We argue that overt racially segregating schooling practices have given way to largely under-acknowledged and more covert forms of racial segregation, including some special-education practices. Since the inception of special education, the discourses of racism and ableism have bled into one another, permitting forms of racial segregation under the guise of ‘‘disability.’’

In other words, as the practice of legally dividing students in schools according to racial ‘‘difference’’ was being challenged, dividing students according to ‘‘disability’’ gained greater acceptance. In comparison to public rhetoric abhorring racial segregation, exclusion based on disability is often seen as warranted (Kauffman, & Hallahan, 1995). Disability has become a more socially accepted, even normalized, category of marginalization for students of color. Examining these discourses of exclusion simultaneously highlights how deeply racialized notions of ability are entrenched in our culture—so much so that segregation of ‘‘the disabled’’ has also meant segregating students of color.

Thus, the histories of ‘‘race’’ and ‘‘disability’’ in the United States are long, complicated, and at times overlapping, but also distinct. Each is uniquely situated in a time and place in which a confluence of interests coalesced to attempt to forge significant social change. For example, it is possible to support the inclusion of students with disabilities, without necessarily seeing this as connected to racial integration. Similarly, one can argue for racial integration without supporting the inclusion of students with disabilities.

Furthermore, White privilege and racialized conceptions of ability have allowed some parents and educators to use certain special education categories as a tool for continued racial segregation. Children of different races have been classified into different categories, with Black and Latino students most likely to be overrepresented in the majority of categories, and placed in more restrictive settings.

Still, there have been critical junctures at which the supporters of these two policies—special education and desegregation—seem to be very much on the same side. For instance, in the late 1980s, individuals with disabilities, along with family members, friends, and allies (including some scholars in the field of special education) mobilized in support of including more students with disabilities into regular classes. This was clearly in line with desegregation advocates’ efforts to reduce within-school segregation via tracking. Yet, similar to oppositional reactions after Brown, resistance to inclusion has been widespread and fierce. As a result, a compromising strategy of gradualism was argued in both cases, and largely adopted in schools.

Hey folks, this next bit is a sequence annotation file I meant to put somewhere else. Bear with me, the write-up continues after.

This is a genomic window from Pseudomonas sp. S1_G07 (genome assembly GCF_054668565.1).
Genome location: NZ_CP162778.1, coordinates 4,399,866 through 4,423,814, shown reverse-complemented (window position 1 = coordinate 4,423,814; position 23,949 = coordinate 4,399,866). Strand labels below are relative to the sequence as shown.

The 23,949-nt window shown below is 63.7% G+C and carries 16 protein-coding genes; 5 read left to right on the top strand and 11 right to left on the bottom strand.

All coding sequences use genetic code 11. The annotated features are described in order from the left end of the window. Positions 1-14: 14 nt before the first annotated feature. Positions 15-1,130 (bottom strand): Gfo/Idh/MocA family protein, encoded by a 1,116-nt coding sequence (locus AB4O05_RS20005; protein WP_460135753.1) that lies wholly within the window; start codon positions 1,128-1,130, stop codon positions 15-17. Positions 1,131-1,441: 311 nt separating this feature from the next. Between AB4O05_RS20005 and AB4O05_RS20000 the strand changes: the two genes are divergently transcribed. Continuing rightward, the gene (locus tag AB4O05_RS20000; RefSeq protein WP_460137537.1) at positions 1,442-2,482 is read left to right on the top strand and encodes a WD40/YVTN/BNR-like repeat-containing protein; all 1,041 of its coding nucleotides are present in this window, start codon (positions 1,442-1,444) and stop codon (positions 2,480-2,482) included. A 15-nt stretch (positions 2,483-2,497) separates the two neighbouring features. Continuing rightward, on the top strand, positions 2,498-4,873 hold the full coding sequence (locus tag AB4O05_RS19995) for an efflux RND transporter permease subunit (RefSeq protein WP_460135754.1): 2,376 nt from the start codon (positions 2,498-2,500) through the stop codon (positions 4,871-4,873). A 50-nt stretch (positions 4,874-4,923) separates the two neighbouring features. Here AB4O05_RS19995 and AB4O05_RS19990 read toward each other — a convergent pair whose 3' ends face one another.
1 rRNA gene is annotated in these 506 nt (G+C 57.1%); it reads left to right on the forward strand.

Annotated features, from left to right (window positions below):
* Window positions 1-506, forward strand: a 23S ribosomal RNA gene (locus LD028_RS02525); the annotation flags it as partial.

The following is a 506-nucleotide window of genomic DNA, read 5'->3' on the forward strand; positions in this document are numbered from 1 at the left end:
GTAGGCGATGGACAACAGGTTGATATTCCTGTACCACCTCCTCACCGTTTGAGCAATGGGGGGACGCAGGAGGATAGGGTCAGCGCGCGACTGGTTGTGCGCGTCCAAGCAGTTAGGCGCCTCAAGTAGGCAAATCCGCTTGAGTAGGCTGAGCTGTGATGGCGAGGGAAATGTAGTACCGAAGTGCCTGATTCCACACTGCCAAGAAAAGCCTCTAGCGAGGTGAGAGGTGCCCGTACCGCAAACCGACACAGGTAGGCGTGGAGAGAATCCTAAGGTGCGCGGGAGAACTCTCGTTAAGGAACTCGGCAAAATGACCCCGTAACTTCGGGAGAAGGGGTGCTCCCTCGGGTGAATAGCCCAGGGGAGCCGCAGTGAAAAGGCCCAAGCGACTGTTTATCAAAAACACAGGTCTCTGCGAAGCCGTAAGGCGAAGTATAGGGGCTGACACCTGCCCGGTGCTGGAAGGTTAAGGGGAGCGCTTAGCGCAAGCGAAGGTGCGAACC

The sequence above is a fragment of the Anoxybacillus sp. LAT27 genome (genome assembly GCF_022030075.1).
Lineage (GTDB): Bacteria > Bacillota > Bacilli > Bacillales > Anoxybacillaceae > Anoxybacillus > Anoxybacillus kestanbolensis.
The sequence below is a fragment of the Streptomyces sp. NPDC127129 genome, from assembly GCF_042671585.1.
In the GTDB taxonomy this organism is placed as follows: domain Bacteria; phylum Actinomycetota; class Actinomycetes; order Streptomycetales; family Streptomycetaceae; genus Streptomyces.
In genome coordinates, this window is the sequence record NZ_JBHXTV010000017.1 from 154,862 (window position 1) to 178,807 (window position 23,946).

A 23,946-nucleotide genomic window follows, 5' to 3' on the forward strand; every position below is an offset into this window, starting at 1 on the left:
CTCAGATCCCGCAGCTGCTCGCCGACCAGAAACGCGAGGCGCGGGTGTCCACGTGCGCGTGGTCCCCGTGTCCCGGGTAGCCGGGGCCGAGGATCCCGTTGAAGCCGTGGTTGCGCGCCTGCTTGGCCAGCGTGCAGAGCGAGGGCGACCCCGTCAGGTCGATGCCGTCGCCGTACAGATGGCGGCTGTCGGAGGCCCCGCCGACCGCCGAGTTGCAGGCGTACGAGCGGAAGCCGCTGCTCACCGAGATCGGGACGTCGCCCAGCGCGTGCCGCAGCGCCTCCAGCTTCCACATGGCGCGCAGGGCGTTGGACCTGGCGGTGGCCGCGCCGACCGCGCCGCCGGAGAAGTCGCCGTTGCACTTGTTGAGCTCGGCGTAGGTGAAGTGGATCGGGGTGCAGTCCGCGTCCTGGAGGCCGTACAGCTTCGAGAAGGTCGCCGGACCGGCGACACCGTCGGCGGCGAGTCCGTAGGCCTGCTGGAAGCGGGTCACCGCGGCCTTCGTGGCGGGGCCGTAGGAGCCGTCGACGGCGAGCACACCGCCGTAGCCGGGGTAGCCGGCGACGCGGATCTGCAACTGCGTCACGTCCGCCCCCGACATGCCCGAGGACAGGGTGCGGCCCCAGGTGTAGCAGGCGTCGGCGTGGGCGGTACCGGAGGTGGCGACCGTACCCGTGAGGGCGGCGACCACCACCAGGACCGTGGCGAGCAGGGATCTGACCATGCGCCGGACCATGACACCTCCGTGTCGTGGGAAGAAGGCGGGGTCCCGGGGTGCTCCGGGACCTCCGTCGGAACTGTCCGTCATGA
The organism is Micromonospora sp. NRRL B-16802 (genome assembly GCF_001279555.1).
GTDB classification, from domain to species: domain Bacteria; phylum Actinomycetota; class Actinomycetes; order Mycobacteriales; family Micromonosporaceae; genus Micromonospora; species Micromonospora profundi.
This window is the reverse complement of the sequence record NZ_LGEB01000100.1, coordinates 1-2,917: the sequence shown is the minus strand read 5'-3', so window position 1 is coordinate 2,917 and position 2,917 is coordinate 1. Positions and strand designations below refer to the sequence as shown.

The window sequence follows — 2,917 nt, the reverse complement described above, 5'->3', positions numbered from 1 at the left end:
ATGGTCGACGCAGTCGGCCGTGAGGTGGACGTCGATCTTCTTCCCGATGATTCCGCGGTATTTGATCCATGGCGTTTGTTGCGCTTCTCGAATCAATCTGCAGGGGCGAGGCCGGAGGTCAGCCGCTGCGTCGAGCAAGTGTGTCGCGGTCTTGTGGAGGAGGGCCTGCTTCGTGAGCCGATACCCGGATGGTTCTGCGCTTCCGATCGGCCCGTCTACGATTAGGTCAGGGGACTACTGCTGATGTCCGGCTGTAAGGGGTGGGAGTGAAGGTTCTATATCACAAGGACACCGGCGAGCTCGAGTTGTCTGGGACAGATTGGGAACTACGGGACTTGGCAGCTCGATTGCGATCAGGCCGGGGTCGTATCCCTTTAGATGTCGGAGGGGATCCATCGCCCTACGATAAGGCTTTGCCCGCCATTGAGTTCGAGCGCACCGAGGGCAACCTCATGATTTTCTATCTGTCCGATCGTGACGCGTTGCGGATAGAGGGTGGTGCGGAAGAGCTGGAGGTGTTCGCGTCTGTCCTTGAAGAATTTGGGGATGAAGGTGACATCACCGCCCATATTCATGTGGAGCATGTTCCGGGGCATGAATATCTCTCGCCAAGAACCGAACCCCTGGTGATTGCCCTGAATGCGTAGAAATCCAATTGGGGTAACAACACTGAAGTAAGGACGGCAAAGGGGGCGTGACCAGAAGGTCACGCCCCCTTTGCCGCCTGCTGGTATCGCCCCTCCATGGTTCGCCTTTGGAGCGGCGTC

Within the U.S., rhetoric of race and disability overlap and are utilized to justify both exclusion and marginalization. Both Brown and IDEA are implemented in a society with a dominant ideology that racializes notions of ability and merit. The purpose of this article, then, is to examine this complex, intertwined relationship between school desegregation and the growth of, and consistently biased practices operating within, special education.

We focus on two themes that highlight the complex relationship between race and disability in school practices. First, we look at the interconnected relationship of race and ability in maintaining segregation through the overrepresentation of students of color in special education. Second, we focus on the political alignment of special education and desegregation and examine the strategy of gradualism used in resisting both racial integration at the school level back in the 1950s and classroom integration—in terms of race and/or disability—through the much more recent ‘‘inclusion’’ movement in special education.

Mirroring these two central themes, this article is organized in two major sections. The first is an overview of the intertwined histories of Brown and special education policy. The second is an analysis of newspaper editorial page discourse on resistance to both desegregation and ‘‘inclusion’’ of special education students in general education classrooms.


In the Supreme Court’s landmark Brown v. Board of Education decision, Chief Justice Warren wrote that the practice of segregating students by race creates in Black students ‘‘a feeling of inferiority as to their status in the community that may affect their hearts and minds in a way very unlikely ever to be undone’’ (in Williams, 1987, p. 34).

Direct or indirect references to the ruling of the Brown decision that segregated schooling is inherently unequal are common in the history of special education in this country, including the ongoing debates about the inclusion of students with disabilities in general classrooms. For example, disability studies scholar Harlan Hahn (1997) echoes Justice Warren when he writes, ‘‘Since separation on the basis of disability is apt to leave an enduring imprint on the hearts and minds of disabled young people, desegregation or inclusion is a fundamental component’’ of sociopolitical approaches to disability (italics added, p. 321).